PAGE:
When you stress eat, you're using food to solve a problem, but it is a problem that food can't solve. Retrain your brain to use a different response.
So many of us turn to food for comfort when the world goes sideways. Reaching for a bag of chips, a carton of ice cream, or a box of cookies when you are feeling spread too thin feels like an easy solution.
The problem is that the quick fix of sugar or other fast foods is momentary and literally leaves you feeling worse once that food settles, which it inevitably does.
The reason we reach for junk food when we are upset, sad, tired, or afraid is physiological and evolutionary.
No matter how loudly your body screams, “FEED ME CRAP!” you know that a stress binge will leave you feeling sluggish, defeated, and usually heavier. So let's learn how to plan for a different solution.
Stress causes our brain to think we are under threat. The brain can’t differentiate from types of threats. It then immediately and automatically sets out to deal with that perceived threat.
These hormones stop your ‘parasympathetic nervous system’, which then allows your respiration rate, blood pressure, heart rate, and the blood flow to muscles dramatically increase - as your whole body goes into what’s known as its “fight-or-flight.”
The first hormone is called adrenaline, which acts quickly then dissipates. The other is called cortisol which remains in your body anywhere from 90 minutes to 2 hours after the perceived threat occurs.
Too much cortisol in your system — for too long — brings with it a whole host of negative effects, including making you hold onto fat, have trouble sleeping, and increasing your appetite (by suppressing the production of the hormone ghrelin).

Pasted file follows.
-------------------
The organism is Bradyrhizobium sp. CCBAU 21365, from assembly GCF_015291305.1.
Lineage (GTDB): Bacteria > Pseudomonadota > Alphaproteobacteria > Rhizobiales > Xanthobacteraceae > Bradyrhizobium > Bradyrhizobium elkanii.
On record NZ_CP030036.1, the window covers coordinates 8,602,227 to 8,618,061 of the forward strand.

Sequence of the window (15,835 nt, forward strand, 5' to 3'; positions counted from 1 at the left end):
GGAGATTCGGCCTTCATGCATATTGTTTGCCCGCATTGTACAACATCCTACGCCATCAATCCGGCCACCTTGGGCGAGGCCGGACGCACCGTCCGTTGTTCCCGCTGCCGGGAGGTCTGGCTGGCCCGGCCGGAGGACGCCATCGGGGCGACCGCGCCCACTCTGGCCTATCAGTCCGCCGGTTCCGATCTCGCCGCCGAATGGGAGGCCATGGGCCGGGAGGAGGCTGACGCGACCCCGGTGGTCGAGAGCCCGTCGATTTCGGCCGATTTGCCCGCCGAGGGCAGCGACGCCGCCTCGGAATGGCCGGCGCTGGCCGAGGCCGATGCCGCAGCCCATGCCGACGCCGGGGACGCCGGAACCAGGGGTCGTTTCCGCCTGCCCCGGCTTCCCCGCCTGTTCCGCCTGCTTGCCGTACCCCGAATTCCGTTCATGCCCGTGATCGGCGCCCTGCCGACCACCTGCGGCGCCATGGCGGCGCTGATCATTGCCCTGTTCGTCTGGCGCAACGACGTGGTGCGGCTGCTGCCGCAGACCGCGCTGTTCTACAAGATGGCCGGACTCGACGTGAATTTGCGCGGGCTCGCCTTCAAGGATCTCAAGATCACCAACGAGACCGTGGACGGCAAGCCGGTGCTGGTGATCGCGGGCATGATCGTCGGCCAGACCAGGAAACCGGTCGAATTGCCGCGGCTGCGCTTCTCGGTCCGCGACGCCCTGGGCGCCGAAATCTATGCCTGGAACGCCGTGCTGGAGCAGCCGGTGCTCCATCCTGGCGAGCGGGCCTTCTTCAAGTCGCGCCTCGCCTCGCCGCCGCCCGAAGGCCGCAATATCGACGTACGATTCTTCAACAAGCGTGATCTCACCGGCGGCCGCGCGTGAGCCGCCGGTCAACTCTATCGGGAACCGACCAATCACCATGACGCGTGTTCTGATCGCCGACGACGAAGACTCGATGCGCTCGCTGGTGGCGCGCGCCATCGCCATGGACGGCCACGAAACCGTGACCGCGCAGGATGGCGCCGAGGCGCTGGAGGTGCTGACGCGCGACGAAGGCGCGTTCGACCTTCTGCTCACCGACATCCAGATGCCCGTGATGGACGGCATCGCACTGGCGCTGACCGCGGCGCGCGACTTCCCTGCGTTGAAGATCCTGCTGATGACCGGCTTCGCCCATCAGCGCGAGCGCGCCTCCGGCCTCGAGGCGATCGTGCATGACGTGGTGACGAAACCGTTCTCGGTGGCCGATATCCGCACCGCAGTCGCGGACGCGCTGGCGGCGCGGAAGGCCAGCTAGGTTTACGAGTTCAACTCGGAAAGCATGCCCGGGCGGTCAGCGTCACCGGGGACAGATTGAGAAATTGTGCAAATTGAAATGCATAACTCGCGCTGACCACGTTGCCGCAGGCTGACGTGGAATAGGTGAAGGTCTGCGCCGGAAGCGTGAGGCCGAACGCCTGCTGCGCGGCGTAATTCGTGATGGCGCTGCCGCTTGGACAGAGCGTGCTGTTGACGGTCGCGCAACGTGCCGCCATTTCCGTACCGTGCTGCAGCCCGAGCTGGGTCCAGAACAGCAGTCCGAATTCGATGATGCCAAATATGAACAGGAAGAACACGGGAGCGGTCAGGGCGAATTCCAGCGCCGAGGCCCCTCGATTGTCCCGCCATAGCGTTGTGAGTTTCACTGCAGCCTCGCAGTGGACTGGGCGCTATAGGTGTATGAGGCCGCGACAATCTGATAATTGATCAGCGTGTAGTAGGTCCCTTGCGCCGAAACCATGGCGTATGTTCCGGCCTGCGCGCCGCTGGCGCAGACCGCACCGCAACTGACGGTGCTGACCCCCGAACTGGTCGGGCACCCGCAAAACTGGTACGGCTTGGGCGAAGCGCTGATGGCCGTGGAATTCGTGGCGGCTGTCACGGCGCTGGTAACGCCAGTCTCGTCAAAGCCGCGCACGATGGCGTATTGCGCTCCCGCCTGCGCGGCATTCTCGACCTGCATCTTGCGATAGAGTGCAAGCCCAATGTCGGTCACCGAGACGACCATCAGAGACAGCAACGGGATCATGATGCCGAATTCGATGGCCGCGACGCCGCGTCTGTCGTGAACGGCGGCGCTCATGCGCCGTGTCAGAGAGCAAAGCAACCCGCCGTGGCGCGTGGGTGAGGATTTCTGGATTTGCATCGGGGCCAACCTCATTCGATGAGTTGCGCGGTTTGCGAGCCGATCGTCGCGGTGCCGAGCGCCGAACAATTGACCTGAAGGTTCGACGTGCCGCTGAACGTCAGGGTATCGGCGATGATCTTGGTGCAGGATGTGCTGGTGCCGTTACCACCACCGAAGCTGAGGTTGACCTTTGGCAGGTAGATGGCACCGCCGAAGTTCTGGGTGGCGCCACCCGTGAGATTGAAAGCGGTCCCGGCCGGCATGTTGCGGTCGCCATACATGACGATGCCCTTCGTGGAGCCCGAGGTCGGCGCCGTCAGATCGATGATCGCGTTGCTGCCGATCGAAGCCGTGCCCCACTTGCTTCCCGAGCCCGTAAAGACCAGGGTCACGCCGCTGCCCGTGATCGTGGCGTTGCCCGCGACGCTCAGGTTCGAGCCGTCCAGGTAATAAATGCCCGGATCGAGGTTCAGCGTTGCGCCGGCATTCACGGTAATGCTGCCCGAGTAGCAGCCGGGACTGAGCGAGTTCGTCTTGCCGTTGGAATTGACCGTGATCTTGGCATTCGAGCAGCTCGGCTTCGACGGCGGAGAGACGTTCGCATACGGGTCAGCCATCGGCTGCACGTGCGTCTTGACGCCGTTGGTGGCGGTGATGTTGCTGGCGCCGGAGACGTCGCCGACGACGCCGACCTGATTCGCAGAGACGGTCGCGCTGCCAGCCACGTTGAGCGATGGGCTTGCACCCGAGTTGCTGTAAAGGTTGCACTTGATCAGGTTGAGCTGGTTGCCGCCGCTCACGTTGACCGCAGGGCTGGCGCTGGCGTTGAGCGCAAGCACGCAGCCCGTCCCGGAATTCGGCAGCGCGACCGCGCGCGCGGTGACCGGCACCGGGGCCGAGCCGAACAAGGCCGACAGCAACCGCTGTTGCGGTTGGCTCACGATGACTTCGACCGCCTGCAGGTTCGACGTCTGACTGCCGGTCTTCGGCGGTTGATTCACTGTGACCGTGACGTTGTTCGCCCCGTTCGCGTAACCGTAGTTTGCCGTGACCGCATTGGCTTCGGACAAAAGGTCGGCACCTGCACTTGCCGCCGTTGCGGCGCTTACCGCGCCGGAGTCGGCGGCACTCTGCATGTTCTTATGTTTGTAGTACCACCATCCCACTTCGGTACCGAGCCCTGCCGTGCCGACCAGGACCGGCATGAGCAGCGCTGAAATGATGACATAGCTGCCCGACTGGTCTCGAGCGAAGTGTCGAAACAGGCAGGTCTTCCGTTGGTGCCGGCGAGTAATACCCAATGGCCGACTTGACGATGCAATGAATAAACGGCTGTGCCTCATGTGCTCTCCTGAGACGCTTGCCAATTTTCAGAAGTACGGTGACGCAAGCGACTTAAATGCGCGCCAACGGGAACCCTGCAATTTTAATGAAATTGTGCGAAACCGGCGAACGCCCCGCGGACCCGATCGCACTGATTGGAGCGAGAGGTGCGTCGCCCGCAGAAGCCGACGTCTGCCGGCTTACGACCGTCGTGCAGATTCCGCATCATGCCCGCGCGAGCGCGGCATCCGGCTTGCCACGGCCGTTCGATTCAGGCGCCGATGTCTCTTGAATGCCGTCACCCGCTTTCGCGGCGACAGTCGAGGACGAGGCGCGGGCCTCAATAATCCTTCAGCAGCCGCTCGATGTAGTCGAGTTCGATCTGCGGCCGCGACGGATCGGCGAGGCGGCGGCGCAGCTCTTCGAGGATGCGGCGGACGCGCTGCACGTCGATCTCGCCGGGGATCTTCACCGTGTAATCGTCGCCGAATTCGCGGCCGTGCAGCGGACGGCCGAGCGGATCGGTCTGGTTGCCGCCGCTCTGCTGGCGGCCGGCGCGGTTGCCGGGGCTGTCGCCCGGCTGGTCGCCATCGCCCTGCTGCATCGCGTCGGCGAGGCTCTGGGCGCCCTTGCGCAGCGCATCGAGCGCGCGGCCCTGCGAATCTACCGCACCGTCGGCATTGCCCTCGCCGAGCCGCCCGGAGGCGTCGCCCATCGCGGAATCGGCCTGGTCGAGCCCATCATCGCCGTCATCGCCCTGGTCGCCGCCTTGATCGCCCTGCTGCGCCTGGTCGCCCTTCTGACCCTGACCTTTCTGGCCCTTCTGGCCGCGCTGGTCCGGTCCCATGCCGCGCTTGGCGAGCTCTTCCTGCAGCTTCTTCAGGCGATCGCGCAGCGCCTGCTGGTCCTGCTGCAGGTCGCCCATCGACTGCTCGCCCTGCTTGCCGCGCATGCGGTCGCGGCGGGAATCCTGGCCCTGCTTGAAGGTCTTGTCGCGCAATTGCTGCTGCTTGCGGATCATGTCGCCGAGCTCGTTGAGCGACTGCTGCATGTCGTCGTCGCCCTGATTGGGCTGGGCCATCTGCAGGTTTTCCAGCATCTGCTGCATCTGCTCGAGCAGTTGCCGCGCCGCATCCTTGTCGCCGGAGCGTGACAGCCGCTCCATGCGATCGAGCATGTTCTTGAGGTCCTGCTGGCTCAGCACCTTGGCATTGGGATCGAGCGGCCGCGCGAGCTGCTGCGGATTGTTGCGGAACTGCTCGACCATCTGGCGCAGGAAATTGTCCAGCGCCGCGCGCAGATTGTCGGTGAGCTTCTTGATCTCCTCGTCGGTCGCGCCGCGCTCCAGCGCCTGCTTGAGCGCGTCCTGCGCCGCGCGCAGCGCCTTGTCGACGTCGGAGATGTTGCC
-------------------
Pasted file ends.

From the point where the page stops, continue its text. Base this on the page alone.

Your body knows you need energy and it’s “helping” by keeping you fueled for what it perceives as a fight. So now you are not only stressed, but you are also starving. Your brain wants energy-dense foods high in calories, carbs, fat, and sugar because they provide the quickest boost.
Gotta love nature, am I right?
Legitimately, EVERYONE has their own basket of crap to deal with every day, finances, jobs, relationships, health issues; life is brimming with a never-ending series of triggers.
But we are pretty powerful, as it turns out. We are smart enough to know what’s happening in our heads and in our bodies, and capable of making better choices. If we want to be our healthiest and happiest, we have to make active decisions to take care of ourselves.
1. Get outside. One of the quickest and best ways I know to circumvent a binge eating disaster is to get outside. Go for a walk, a run, a swim. Heck, sit on your balcony or porch with a good book and a cold glass of water. Breathe in the air, soak up some sun, and let nature relieve your stress instead of pushing you to eat. There are no calories in the grass or the sand. Getting away from the kitchen is the key.
2. Attack a project in your home or office. Close your eyes and pick one annoying pile of clutter that irritates you every time you see it.
It could be as small as a drawer or as big as a whole closet in the basement. It could be all those emails stuffed in your inbox, or a hard drive filled with everything you've downloaded thinking you'd 'read it later'. It could be a week’s worth of unfolded laundry or messy shelves in the garage.